Montana Teachers to Start Teaching Code.org’s Computer Science Curriculum in Upcoming Academic Year

Montana Teachers Teaching Tech

America Campaign’s Montana Teachers Teaching Tech program, in partnership with Code.org, trained 38 middle and high school educators in Phoenix, AZ last week. This unique training program will bring computer science to schools throughout Montana, North Dakota and South Dakota in the upcoming 2017 – 2018 academic year.

Teachers from every corner of Montana and beyond, representing both rural and urban school districts were accepted earlier this year into a first ever training program with Code.org. With a variety of teachers attending, some school districts had teachers from both middle and high school levels that went through the training, earning them the benefit of a larger K-12 pipeline of computer science opportunities.

“Ultimately, we want our students to be critical thinkers and problem solvers so that they can fully participate in an ever-changing society. The Code.org curriculum teaches these skills in the context of something students see and use everyday (computers) while also preparing them for life outside the classroom. It also completely busts the myth that computer science is for boys only. Students of all backgrounds will discover a previously hidden passion for designing websites, creating animations, making games, and solving tomorrow’s problems today,” said Steve Quenell from Kalispell, a participant and a newly trained Code.org regional facilitator.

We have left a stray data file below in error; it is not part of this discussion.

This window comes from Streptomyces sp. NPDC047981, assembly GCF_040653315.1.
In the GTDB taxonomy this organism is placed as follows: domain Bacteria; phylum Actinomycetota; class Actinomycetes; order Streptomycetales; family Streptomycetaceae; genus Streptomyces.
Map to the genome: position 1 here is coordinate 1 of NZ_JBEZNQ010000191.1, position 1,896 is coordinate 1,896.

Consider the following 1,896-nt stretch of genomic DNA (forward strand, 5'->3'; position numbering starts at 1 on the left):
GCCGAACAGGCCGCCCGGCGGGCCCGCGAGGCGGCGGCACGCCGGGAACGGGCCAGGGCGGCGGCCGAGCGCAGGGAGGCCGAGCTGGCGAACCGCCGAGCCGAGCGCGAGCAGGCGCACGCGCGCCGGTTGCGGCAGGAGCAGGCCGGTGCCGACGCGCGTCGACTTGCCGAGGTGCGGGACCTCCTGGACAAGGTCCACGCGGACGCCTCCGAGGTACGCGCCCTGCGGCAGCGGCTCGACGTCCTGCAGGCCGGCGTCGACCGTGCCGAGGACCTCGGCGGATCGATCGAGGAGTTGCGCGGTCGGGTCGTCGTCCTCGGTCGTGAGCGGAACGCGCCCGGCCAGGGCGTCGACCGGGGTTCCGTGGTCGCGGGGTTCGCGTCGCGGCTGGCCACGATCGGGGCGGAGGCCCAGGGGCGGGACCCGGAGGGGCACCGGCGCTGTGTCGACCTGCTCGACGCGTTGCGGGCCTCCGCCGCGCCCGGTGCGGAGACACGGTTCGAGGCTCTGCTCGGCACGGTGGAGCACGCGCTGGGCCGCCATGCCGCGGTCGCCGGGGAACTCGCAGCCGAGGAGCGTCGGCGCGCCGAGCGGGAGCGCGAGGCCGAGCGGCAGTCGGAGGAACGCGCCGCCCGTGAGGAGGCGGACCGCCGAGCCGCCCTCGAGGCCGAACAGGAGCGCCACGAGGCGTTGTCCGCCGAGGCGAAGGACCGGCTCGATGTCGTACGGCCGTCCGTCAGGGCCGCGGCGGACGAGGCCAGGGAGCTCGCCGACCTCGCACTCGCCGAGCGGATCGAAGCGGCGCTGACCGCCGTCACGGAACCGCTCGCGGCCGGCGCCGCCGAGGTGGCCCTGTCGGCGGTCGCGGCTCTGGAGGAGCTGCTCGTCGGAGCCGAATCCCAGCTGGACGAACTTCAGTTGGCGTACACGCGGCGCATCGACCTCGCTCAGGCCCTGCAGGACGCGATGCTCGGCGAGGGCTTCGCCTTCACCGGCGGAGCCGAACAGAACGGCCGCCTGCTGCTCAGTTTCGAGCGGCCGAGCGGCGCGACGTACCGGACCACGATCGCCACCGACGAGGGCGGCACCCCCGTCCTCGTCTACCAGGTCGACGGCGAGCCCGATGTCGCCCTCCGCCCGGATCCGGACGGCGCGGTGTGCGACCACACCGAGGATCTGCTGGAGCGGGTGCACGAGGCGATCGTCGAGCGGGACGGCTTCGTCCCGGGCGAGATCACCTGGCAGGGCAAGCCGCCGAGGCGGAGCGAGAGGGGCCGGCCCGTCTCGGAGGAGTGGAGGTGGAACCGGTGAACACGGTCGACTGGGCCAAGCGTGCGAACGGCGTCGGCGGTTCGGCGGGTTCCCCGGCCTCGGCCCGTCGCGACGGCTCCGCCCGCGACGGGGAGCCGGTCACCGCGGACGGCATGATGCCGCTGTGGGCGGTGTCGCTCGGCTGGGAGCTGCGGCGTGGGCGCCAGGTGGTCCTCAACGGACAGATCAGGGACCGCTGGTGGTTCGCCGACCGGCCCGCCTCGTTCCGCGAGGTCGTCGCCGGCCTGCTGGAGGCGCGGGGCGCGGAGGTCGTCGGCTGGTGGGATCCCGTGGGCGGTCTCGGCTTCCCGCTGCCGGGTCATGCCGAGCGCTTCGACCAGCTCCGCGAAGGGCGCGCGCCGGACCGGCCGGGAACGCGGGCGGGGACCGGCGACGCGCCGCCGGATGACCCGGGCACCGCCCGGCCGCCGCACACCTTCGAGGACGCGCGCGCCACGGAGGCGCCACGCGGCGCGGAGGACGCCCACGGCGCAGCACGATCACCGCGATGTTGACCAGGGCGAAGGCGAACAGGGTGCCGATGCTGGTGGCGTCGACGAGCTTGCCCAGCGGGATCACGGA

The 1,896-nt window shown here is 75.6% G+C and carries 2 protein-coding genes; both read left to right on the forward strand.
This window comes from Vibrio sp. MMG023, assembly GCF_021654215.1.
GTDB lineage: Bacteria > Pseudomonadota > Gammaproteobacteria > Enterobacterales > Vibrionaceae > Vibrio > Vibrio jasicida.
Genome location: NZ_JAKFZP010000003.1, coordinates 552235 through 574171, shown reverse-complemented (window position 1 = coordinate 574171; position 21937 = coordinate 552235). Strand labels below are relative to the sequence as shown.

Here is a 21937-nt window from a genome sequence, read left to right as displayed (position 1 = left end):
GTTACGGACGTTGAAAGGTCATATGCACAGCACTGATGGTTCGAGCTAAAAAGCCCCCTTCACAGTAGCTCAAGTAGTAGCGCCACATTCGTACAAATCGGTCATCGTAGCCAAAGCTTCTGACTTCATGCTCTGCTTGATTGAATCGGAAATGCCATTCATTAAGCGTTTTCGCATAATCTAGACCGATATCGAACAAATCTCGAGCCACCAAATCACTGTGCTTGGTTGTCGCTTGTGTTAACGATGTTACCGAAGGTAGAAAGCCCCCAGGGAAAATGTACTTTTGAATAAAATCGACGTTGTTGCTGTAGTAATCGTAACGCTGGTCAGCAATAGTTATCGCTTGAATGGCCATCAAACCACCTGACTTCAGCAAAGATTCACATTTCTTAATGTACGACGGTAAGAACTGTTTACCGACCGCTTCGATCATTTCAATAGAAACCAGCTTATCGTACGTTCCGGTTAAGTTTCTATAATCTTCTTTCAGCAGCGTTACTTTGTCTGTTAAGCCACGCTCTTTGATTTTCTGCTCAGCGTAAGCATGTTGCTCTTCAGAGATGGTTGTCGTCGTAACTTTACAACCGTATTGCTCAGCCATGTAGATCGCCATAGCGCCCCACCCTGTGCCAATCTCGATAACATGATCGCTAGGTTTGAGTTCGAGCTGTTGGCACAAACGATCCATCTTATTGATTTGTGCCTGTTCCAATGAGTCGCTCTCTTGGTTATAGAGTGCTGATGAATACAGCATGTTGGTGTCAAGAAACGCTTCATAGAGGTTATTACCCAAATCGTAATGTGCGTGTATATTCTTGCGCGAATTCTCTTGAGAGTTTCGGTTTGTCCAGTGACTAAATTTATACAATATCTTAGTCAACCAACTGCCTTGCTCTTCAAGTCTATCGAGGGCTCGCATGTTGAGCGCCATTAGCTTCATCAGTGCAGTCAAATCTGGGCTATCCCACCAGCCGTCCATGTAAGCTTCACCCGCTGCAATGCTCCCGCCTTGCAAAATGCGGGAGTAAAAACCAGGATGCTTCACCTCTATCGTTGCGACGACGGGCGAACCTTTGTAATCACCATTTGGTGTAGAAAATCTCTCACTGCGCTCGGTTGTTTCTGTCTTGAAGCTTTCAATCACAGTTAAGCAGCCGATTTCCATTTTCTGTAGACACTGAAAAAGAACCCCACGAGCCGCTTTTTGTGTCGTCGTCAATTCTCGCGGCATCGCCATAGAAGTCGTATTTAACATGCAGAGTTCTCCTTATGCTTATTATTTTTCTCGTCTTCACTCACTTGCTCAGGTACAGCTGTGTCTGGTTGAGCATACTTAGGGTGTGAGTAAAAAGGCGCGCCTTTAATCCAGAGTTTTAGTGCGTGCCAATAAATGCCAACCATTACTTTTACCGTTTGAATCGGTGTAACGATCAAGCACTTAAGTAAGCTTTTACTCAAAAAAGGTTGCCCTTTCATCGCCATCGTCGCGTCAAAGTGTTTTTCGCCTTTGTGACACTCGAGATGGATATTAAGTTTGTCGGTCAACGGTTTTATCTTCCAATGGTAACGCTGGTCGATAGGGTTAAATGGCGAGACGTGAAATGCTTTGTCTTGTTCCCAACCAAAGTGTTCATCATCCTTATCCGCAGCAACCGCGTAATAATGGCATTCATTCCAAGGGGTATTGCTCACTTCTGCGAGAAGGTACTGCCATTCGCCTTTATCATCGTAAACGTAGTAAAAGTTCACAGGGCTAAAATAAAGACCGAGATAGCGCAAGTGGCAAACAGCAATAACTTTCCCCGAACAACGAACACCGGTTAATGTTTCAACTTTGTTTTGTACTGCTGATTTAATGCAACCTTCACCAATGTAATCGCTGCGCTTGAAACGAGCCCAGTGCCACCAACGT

Kayla Fouts, an educator from Turner, Montana who teaches in a high school of less than 20 students, said “I am very excited to have this opportunity to offer such a great course at my school. It will ultimately be the first of its kind at Turner Public Schools. In a small school it is very important to get students excited about technology and understand that technology plays a key role in their present and future. Regardless of if they wish to pursue a technical career, a knowledge of computer science will allow students to grow and advance in many careers..”

“Computer Science should be looked at as a fundamental literacy necessary for future student success.” said America Campaign’s Director of K-12 Programs Lander Bachert, “These educators are taking the initiative to make sure the 21st century needs of their…

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